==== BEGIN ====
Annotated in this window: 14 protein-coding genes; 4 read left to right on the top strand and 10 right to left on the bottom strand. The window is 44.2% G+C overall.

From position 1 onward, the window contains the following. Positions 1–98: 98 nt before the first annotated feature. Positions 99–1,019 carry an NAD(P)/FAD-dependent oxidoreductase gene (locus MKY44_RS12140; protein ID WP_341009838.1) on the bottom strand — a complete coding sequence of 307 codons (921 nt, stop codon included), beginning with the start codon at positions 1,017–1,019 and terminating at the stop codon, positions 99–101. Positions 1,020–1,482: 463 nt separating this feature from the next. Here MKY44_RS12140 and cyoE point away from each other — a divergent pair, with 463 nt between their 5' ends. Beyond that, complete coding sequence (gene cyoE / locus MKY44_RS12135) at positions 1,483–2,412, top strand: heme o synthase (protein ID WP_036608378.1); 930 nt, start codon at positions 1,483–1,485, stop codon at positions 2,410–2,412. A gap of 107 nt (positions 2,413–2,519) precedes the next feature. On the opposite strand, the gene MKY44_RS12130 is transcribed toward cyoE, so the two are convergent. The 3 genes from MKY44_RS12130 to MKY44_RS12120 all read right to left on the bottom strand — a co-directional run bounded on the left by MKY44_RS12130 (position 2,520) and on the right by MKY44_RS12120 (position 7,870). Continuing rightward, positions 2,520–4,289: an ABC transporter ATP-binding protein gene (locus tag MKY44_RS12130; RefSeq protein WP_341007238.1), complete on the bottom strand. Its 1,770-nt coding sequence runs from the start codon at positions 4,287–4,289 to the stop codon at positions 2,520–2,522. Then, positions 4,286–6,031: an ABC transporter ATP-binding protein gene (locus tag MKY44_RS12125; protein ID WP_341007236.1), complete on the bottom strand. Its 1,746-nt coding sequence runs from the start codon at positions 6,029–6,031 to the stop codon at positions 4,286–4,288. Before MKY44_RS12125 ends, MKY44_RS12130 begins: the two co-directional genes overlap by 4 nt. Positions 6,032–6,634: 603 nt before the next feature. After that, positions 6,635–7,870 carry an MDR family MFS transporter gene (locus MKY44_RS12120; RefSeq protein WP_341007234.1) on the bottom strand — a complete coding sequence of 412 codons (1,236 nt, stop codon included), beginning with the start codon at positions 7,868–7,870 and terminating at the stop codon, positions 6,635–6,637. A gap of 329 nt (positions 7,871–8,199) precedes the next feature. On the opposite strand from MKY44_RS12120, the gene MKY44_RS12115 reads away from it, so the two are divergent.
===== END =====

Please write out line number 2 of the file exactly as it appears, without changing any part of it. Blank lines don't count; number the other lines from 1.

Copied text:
From position 1 onward, the window contains the following. Positions 1–98: 98 nt before the first annotated feature. Positions 99–1,019 carry an NAD(P)/FAD-dependent oxidoreductase gene (locus MKY44_RS12140; protein ID WP_341009838.1) on the bottom strand — a complete coding sequence of 307 codons (921 nt, stop codon included), beginning with the start codon at positions 1,017–1,019 and terminating at the stop codon, positions 99–101. Positions 1,020–1,482: 463 nt separating this feature from the next. Here MKY44_RS12140 and cyoE point away from each other — a divergent pair, with 463 nt between their 5' ends. Beyond that, complete coding sequence (gene cyoE / locus MKY44_RS12135) at positions 1,483–2,412, top strand: heme o synthase (protein ID WP_036608378.1); 930 nt, start codon at positions 1,483–1,485, stop codon at positions 2,410–2,412. A gap of 107 nt (positions 2,413–2,519) precedes the next feature. On the opposite strand, the gene MKY44_RS12130 is transcribed toward cyoE, so the two are convergent. The 3 genes from MKY44_RS12130 to MKY44_RS12120 all read right to left on the bottom strand — a co-directional run bounded on the left by MKY44_RS12130 (position 2,520) and on the right by MKY44_RS12120 (position 7,870). Continuing rightward, positions 2,520–4,289: an ABC transporter ATP-binding protein gene (locus tag MKY44_RS12130; RefSeq protein WP_341007238.1), complete on the bottom strand. Its 1,770-nt coding sequence runs from the start codon at positions 4,287–4,289 to the stop codon at positions 2,520–2,522. Then, positions 4,286–6,031: an ABC transporter ATP-binding protein gene (locus tag MKY44_RS12125; protein ID WP_341007236.1), complete on the bottom strand. Its 1,746-nt coding sequence runs from the start codon at positions 6,029–6,031 to the stop codon at positions 4,286–4,288. Before MKY44_RS12125 ends, MKY44_RS12130 begins: the two co-directional genes overlap by 4 nt. Positions 6,032–6,634: 603 nt before the next feature. After that, positions 6,635–7,870 carry an MDR family MFS transporter gene (locus MKY44_RS12120; RefSeq protein WP_341007234.1) on the bottom strand — a complete coding sequence of 412 codons (1,236 nt, stop codon included), beginning with the start codon at positions 7,868–7,870 and terminating at the stop codon, positions 6,635–6,637. A gap of 329 nt (positions 7,871–8,199) precedes the next feature. On the opposite strand from MKY44_RS12120, the gene MKY44_RS12115 reads away from it, so the two are divergent.